Monday, March 4, 2013


Parenthood Season 4, Episode 7 – “Together” [Original air date: Nov. 13, 2012]

As much as we sometimes want to forget about our pasts and only focus on our futures, every now and then bits of the past come back and collide with the present day. In this episode of Parenthood the time Ryan spent serving in Afghanistan is affecting his drive to find employment, as well as his ability to be open about his feelings in his new relationship with Amber. Victor’s past living arrangements appear to be holding him back from finding new friends and gaining social acceptance among his peers. Drew’s breakup with Amy earlier this season still has Drew in shambles, and his mom’s decision to have them move in with her fiancé, as well as Drew’s aunt being diagnosed with cancer, has only propelled Drew farther out of his comfort zone.

Frustration seems to be a main theme here, especially in regards to Kristina’s feelings about her cancer situation. No one really knows how to respond or react towards Kristina, so everyone wants to help or live in solidarity with her. However, the insistence on assisting is only making things harder and more overwhelming for the very person everyone seems to be trying to keep claim. How do people really deal with cancer, anyways? Cancer affects so many people, yet we all tend to feel some kind of aggravation, paranoia, and/or vulnerability. Kristina’s phone conversation with Adam really hits the head on the nail: “I feel like a prisoner in own home… I don’t like being taken care of… I feel helpless.” Kristina says she wishes things could just be normal again, but what exactly is normal? We don’t always get to choose what frustration or goodness or hardships get thrown our way. How we deal with it all is really a testament to our character. I can’t help but think of lyrics from Martina McBride’s song “I’m Gonna Love You Through It” when watching Kristina’s and Adam’s storyline unfold on screen: “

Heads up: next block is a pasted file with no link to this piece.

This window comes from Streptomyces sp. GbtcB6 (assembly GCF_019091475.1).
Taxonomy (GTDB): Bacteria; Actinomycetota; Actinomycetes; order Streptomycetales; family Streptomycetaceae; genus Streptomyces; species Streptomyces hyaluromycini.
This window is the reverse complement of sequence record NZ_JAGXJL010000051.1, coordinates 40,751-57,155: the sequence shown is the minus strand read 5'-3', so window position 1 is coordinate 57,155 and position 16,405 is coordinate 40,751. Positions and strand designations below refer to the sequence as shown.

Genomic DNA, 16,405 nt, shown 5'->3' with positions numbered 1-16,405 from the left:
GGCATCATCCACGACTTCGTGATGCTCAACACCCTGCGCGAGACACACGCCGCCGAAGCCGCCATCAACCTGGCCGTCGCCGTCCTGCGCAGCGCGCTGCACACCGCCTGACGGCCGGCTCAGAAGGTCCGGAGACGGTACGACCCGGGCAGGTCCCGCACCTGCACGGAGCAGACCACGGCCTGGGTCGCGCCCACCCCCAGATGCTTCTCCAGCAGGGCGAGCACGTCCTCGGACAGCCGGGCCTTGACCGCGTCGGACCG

The doctor just confirmed her fears; Her husband held it in and held her tight; Cancer don’t discriminate or care if you’re just 38 with three kids who need you in their lives; He said, ‘I know that you’re afraid and I am, too. But you’ll never be alone, I promise you.’

This episode really speaks to the heart about not letting the handicaps society places on us keep us feeling unhappy and dissatisfied with life; life is too short not live everyday to the fullest. The writers of Parenthood tend to intertwine situations and ideas people face on a daily basis into the show. For example, in this episode viewers see the difficulty of searching for a job, the agony of feeling marginalized and excluded, and the awkwardness of romantic relationships and how they can wilt and die just as fast as they bud and blossom. In the end it is often the little things in life that mean the most or have the greatest impact. As humans we tend to take risks, want to try new things, and have the drive to learn more about ourselves and others. Watching Victor and Miguel speak Spanish while playing basketball inspires Julia to try and learn Spanish. Kristina is starting chemotherapy treatment in an effort to overcome the cancer which has infected her body. Ryan and Amber take their relationship to the next level, getting physical for the first time, but hint at the fact that sex changes everything. Zeek and Amy find out information they didn’t know earlier, which causes them to rethink the relationships they have with others. There is no one-size-fits-all solution to making it through life. Parenthood makes it clear that cookie cutter life expectations are a characteristic found more often in fairytales than reality.

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